On some level, conscious or unconscious, Imus and his comic foil, producer Bernard McGuirck, probably didn’t think that their remarks and jokes would raise such ire because they don’t think that much of black women. To them, the women that they were insulting were just fodder for their brand of "humor". And make no mistake about it, they directly insulted those women. It would have been similarly obnoxious and disgusting to call black women as a whole "nappy-headed hos" and "jigaboos". But they pinpointed the eight black women and by association, the two white women on that particular team, at that particular school, none of whom is a public figure, and most of whom are still teenage college students. In their minds, these women were just a bunch of "nappy-headed hos".

Don Imus

Who could Imus have expected would come to the defense of these women?—especially when his core audience not only revels in this kind of frat-boy banter, but would also be the first to blame the victims, and say that any accusation of racism is itself an act of "playing the race card". The answer, of course, is anyone with a sense of common human decency. On 11 April 2007, one day after Imus’ appearance on Today and MSNBC’s announcement of a two-week "suspension", MSNBC announced that it would no longer simulcast Imus in the Morning. It really doesn’t matter whether CBS Radio follows and cancels the program. I’m neither for it nor against it. Imus exercised his freedom of speech, and if he loses his job over it, he’s sure to pop up somewhere else. But the test of the impact of this incident will be whether listeners, advertisers, and perhaps most importantly, Imus’ guests continue to patronize his show. Such figures as Senator John Kerry, Meet The Press’ Tim Russert, Time magazine’s Ana Marie Cox (formerly known in the blogosphere as "Wonkette"), and even African American Congressman Harold Ford, Jr. all appear regularly on Imus in the Morning. If they disassociate themselves from Imus, perhaps it means that they want their public to know that they don’t accept Imus’ comments. If they continue to appear on his show, maybe it means that they think the rest of us should just get over it.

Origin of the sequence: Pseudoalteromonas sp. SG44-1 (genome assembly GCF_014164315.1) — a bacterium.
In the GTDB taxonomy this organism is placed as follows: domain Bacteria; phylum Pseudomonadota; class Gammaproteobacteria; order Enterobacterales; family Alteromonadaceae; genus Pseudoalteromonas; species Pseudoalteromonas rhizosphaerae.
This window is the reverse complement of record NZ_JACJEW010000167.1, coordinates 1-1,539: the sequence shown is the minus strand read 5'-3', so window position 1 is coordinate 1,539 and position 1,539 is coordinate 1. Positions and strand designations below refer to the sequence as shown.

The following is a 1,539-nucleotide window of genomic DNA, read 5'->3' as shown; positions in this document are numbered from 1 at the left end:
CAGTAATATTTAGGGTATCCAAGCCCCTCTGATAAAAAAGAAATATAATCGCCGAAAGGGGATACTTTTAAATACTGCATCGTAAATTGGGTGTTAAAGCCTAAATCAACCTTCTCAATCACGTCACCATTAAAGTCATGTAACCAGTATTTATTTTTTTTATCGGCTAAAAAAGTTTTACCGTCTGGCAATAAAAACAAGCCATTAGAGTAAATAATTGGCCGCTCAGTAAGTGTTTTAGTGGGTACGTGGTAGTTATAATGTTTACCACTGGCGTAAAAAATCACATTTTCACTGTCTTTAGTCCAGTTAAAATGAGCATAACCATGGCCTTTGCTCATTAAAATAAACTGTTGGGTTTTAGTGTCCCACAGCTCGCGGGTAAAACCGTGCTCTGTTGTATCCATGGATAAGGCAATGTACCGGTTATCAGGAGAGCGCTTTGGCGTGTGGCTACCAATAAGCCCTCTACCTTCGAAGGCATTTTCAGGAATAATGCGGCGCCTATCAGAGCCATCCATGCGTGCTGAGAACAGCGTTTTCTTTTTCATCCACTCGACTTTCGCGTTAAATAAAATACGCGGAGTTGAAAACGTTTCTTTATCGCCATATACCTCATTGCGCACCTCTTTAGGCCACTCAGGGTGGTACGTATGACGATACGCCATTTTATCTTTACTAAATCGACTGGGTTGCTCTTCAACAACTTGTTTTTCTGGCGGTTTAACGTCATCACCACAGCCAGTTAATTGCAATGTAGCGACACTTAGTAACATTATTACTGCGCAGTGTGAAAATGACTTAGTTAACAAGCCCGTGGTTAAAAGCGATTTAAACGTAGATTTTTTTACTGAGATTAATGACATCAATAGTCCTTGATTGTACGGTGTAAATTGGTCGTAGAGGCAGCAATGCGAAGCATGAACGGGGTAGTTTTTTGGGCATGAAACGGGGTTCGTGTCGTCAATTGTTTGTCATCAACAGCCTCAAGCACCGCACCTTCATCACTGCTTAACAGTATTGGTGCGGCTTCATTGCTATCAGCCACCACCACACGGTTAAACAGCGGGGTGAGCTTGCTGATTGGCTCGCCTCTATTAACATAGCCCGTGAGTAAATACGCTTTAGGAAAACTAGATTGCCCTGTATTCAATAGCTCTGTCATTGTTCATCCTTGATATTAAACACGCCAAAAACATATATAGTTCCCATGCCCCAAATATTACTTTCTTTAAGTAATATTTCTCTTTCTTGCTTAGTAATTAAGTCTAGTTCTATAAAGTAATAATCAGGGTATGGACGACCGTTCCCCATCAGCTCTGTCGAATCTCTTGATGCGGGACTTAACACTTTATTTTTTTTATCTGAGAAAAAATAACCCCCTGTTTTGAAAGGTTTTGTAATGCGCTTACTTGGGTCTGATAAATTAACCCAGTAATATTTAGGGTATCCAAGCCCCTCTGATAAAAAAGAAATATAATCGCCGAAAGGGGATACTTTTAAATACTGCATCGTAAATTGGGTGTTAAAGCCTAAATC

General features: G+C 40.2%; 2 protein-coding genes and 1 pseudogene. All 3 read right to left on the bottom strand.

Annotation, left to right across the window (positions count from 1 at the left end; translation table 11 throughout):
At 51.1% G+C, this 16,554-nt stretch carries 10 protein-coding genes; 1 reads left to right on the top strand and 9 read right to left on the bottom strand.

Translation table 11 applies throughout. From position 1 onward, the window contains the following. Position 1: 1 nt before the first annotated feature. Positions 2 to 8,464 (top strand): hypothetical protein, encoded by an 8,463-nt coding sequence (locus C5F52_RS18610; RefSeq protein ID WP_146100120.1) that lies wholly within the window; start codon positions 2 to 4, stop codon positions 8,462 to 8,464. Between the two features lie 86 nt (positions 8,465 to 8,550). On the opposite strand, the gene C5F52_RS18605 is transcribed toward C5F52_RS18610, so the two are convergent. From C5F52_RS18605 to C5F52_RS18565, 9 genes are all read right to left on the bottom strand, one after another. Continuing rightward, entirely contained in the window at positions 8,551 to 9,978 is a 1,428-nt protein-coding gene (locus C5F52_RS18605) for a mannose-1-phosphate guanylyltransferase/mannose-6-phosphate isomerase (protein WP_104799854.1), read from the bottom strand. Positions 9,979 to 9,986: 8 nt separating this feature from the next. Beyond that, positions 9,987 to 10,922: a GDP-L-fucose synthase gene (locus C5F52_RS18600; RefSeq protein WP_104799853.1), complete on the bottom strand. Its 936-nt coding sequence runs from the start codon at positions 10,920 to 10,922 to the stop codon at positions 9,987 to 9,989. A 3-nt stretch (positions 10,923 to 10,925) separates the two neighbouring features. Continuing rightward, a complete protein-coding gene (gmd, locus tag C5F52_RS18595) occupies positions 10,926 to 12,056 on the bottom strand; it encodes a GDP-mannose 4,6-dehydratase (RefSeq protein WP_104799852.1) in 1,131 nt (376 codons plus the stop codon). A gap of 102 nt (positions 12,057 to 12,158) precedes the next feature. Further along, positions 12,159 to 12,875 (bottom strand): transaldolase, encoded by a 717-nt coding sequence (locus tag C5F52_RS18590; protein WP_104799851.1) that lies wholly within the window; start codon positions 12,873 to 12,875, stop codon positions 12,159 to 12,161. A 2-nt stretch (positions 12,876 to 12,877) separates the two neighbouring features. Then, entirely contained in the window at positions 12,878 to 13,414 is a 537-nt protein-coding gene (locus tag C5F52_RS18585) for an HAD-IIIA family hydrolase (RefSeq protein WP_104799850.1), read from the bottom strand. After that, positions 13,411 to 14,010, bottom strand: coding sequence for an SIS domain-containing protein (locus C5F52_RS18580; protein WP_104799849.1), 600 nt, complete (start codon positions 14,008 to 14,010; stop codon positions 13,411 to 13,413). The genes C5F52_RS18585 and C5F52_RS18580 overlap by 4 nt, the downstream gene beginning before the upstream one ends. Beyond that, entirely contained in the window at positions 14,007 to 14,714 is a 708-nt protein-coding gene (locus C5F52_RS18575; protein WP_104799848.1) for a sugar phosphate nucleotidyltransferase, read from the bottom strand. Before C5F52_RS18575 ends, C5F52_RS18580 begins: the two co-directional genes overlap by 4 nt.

Of course, "getting over it" is the exclusive luxury of the dominant group in society: white men. It certainly seems that it would be easy enough to get over a disparaging remark about one’s race or gender (or religion or sexual orientation, for that matter) if one could rest confidently that one's race or gender, or a combination of the two would never be the cause of one's being denied fair treatment or extended common courtesy in the society at large. The women who play basketball for Rutgers wouldn’t know, because they’ve never had that luxury.

The rub, in the end, is this: on 10 April 2007, the Rutgers players, coaches, and university officials announced that they would grant Imus’ many (pitiful) requests to have a private meeting with them, in order to allow him to explain himself, attempt to make amends, and to convince them, the public, and himself, that he is not a racist. Already, they have been praised for their generosity of spirit. But really, what choice did they have? If they had followed the advice of those who would advocate that they get over it and had just moved on, gone silent, and politely declined Imus’ request, where would they be now? Surely, they would have been portrayed as surly, militant, and thin-skinned. They would have been accused of stooping to the lowest common denominator and of contributing to the problem by refusing to engage in a dialogue. I am certain that after the meeting takes place, there will be statements from both sides about forgiveness, learning, and understanding. Being gracious and forgiving is really the only option that the Rutgers women have, because if the meeting does not result in a public embrace, then in a perverted way, Imus will become the victim.

Despite the fact that less than two weeks ago, they lost the national championship game, that hardly anyone outside of New Brunswick, New Jersey knew any of their names, and that they ended their season to quietly resume the remainder of their school year, now these women who didn’t ask to be singled out for cruel insults by America’s leading curmudgeon will now be asked not only to demonstrate enough charity to rehabilitate him as a person, but also to assuage all of our collective sentiments about the state of race relations in our society. And I actually think they can pull it off. Right now, no one else can. But while I do hope that they will eventually move on, I also hope that they won’t get over it.

____

David Swerdlick is a regular contributor to Creative Loafing, Charlotte, North Carolina’s independent weekly newspaper.